Georgia O’Keeffe

‘Nothing is less real,’ the American modernist painter Georgia O’Keeffe once said, ‘than realism.’ In the first decades of the 20th century, with Europe ablaze with artistic innovation, O’Keeffe developed her own, distinctly American form of modernism. Her extraordinary paintings of flowers, desert landscapes and sun-bleached bones have become iconic images of the American West. With the 2014 sale of her Jimson Weed, White Flower No. 1 (1936) for $44.4 million, O’Keeffe became the most highly valued female artist ever.

Born in Wisconsin in 1887, O’Keeffe attended the School of the Art Institute in Chicago before moving to New York in 1907 to train at the Art Students League. She worked as a commercial artist from 1908 and, in the early 1910s, became exposed to the works of European modernists like Picasso and Braque at the photographer Alfred Stieglitz’s New York gallery, 291.

Stieglitz became interested in O’Keeffe’s own work and exhibited a series of her abstract charcoals, including Special No. 9 (1915) at 291 in 1916, followed by a solo exhibition of her paintings in 1917.

O’Keeffe and Stieglitz married in 1924. By then, the abstraction of her early work had achieved a new and unique synthesis of the photographic techniques pioneered by Stieglitz and his circle, and her own painterly abstraction. With works such as Black Iris (1926) and Ranchos Church (1930), O’Keeffe had forged a new kind of abstracted realism — a forensic, photographic approach that, through close observation and the simplification of form to essentials, unearthed the abstract potential inherent in all nature’s multifarious forms.

After 1929, O’Keeffe began to summer near Taos, New Mexico. From the desert landscape and skies, its animal bones and flora, she created some of her finest works, such as Ram’s Head, Blue Morning Glory (1938) and Black Cross with Stars and Blue (1929).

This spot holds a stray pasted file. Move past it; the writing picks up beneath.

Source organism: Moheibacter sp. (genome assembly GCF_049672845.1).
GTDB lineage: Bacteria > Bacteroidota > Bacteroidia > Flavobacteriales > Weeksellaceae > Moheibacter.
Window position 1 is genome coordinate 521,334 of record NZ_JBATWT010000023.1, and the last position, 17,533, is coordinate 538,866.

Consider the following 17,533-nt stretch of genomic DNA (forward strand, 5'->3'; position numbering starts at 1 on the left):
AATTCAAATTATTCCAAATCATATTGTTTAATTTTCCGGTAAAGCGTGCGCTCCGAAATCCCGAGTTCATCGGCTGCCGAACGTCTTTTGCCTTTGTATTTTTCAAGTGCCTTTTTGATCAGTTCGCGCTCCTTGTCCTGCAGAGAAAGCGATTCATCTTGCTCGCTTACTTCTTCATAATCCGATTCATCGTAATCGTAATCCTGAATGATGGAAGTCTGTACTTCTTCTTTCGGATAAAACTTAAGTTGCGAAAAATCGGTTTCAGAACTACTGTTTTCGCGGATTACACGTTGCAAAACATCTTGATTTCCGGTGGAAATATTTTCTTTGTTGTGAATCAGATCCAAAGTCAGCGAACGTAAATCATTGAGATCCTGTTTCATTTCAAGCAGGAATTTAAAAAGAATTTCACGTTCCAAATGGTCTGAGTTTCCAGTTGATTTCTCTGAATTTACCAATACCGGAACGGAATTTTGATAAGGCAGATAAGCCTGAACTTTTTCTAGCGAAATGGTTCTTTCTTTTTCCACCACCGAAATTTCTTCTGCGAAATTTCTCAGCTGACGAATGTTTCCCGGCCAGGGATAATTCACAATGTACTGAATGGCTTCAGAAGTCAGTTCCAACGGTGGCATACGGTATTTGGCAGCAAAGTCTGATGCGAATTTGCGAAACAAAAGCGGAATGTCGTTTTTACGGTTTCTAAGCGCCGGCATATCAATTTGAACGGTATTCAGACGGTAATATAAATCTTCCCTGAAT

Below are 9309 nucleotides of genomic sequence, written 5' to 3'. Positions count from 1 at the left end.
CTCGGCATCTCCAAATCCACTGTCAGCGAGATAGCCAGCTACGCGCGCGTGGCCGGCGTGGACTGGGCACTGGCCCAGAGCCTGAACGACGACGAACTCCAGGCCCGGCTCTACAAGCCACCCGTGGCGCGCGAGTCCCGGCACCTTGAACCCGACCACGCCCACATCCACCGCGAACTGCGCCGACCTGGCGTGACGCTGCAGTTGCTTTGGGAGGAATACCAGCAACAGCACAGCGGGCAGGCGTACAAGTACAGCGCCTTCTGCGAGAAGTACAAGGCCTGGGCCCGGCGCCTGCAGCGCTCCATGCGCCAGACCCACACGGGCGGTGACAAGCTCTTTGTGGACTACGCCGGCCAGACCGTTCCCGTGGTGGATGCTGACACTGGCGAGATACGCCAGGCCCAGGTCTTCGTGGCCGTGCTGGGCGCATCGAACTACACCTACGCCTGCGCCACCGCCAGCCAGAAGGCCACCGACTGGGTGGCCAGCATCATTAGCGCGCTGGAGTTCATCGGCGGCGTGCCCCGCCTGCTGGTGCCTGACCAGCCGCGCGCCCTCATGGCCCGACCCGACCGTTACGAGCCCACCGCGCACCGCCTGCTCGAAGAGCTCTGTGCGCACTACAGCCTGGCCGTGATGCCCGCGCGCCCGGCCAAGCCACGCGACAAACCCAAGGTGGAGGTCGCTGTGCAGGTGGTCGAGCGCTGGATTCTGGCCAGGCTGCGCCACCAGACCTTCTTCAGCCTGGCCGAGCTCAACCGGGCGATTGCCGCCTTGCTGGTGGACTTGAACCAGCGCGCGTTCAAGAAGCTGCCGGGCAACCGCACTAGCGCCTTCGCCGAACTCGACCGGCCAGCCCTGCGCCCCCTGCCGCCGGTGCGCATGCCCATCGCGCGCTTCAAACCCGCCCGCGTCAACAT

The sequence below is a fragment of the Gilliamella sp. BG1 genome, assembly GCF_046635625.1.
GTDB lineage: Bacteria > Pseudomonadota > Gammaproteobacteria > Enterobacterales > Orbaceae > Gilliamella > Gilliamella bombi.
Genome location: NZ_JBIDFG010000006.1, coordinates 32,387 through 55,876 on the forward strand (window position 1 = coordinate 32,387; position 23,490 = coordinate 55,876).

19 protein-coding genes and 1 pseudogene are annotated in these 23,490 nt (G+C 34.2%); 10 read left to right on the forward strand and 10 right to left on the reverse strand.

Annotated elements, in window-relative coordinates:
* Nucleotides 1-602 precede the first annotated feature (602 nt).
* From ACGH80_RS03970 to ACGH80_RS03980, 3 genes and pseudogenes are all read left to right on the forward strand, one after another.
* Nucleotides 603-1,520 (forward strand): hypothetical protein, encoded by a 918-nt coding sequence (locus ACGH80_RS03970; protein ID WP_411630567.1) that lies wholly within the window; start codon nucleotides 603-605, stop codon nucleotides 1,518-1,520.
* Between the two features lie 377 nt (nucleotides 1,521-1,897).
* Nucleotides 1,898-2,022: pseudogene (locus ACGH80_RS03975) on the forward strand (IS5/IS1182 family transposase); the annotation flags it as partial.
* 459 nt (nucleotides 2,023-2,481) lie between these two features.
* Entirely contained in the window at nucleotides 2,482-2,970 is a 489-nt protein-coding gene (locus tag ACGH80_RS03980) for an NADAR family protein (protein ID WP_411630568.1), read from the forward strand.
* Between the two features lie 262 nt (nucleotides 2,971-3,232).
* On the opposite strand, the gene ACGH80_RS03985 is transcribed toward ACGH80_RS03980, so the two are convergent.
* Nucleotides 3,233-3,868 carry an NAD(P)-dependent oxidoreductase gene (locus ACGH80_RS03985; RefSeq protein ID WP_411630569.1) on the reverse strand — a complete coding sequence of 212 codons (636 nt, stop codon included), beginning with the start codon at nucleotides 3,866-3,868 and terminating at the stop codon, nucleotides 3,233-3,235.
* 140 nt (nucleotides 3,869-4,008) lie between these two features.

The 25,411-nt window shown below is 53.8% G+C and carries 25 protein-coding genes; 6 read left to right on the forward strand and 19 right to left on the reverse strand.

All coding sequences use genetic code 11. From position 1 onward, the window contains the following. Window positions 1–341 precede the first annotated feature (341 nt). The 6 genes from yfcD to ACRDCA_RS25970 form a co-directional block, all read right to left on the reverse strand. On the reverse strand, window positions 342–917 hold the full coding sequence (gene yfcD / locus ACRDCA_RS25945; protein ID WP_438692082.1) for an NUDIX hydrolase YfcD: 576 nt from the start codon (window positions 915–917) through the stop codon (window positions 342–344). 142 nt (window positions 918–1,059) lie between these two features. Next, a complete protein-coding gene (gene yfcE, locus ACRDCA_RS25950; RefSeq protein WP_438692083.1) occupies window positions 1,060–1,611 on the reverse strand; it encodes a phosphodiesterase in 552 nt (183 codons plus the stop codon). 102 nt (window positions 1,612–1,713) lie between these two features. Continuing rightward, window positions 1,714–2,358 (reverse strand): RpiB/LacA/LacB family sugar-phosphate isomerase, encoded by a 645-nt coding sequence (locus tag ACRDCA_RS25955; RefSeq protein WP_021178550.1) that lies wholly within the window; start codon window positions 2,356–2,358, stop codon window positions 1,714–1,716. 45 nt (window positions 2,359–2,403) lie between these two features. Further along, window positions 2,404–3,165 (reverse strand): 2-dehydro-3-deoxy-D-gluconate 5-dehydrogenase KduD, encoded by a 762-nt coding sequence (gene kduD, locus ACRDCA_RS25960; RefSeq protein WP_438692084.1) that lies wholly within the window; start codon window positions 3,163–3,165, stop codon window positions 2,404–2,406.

By the 1940s, she had become widely recognised as one America’s most important painters, with retrospectives at the Art Institute of Chicago in 1943, and in 1946 at New York’s Museum of Modern Art.

New Mexico would remain synonymous with her work. After Stieglitz’s death in 1946, she settled permanently outside of Santa Fe, splitting her time between homes in Ghost Ranch and the village of Abiquiu. O’Keeffe died in 1986.

GEORGIA O'KEEFFE (1887-1986)

White Rose with Larkspur No. I

GEORGIA O'KEEFFE (1887-1986)

White Calico Rose

Georgia O'Keeffe (1887-1986)

Lake George Reflection

GEORGIA O'KEEFFE (1887-1986)

Red Hills with Pedernal, White Clouds

Georgia O'Keeffe (1887-1986)

Near Abiquiu, New Mexico

Georgia O'Keeffe (1887-1986)

The Red Maple at Lake George

GEORGIA O'KEEFFE (1887-1986)

On the Old Santa Fe Road

乔治亚·欧姬芙 (1887-1986)

《来自粉色贝壳》

GEORGIA O'KEEFFE (1887-1986)

Autumn Leaf with White Flower

Georgia O'Keeffe (1887-1986)

Red Hills with Pedernal, White Clouds

Georgia O'Keeffe (1887-1986)

Hills and Mesa to the West

Georgia O'Keeffe (1887-1986)

The Barns, Lake George

Georgia O'Keeffe (1887-1986)

East River with Sun

Georgia O'Keeffe (1887-1986)

Black Door with Snow

Georgia O'Keeffe (1887-1986)

New Mexico--Near Taos

GEORGIA O'KEEFFE (1887-1986)

Sand Hill, Alcalde

Georgia O'Keeffe (1887-1986)

Pink Spotted Lillies

Georgia O'Keeffe (1887-1986)

Two Calla Lilies

GEORGIA O'KEEFFE (1887-1986)

Blue Morning Glory

Georgia O'Keeffe (1887-1986)

Sand Hill, Alcalde

Georgia O'Keeffe (1887-1986)

Canna Red and Orange

Georgia O'Keeffe (1887-1986)

Two Calla Lilies Together

GEORGIA O'KEEFFE (1887-1986)

Lavender & Green Hill—Ghost Ranch

Georgia O'Keeffe (1887-1986)

Squash Blossom No. II

Georgia O'Keeffe (1887-1986)

Lake George in Woods

Georgia O'Keeffe (1887-1986)

Leaves Under Water

Georgia O'Keeffe (1887-1986)

Horn and Feather

GEORGIA O'KEEFFE (1887-1986)

Abiquiu Trees VII

Georgia O'Keeffe (1887-1986)

Small Lavender and Grey Green Hill

Georgia O'Keeffe (1887-1986)

Ghost Ranch Cliff

Georgia O'Keeffe (1887-1986)

Pink Roses and Larkspur

Georgia O'Keeffe (1887-1986)

Beauford Delaney